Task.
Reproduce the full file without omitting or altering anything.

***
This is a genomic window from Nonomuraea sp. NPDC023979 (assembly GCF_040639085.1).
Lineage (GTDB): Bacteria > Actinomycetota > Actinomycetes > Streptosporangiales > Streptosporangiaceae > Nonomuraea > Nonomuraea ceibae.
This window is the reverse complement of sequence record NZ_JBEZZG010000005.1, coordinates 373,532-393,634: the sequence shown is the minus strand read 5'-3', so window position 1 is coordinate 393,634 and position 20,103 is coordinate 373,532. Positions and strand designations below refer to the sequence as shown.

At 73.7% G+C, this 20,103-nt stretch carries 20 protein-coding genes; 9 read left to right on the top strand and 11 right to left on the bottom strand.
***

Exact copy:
This is a genomic window from Nonomuraea sp. NPDC023979 (assembly GCF_040639085.1).
Lineage (GTDB): Bacteria > Actinomycetota > Actinomycetes > Streptosporangiales > Streptosporangiaceae > Nonomuraea > Nonomuraea ceibae.
This window is the reverse complement of sequence record NZ_JBEZZG010000005.1, coordinates 373,532-393,634: the sequence shown is the minus strand read 5'-3', so window position 1 is coordinate 393,634 and position 20,103 is coordinate 373,532. Positions and strand designations below refer to the sequence as shown.

At 73.7% G+C, this 20,103-nt stretch carries 20 protein-coding genes; 9 read left to right on the top strand and 11 right to left on the bottom strand.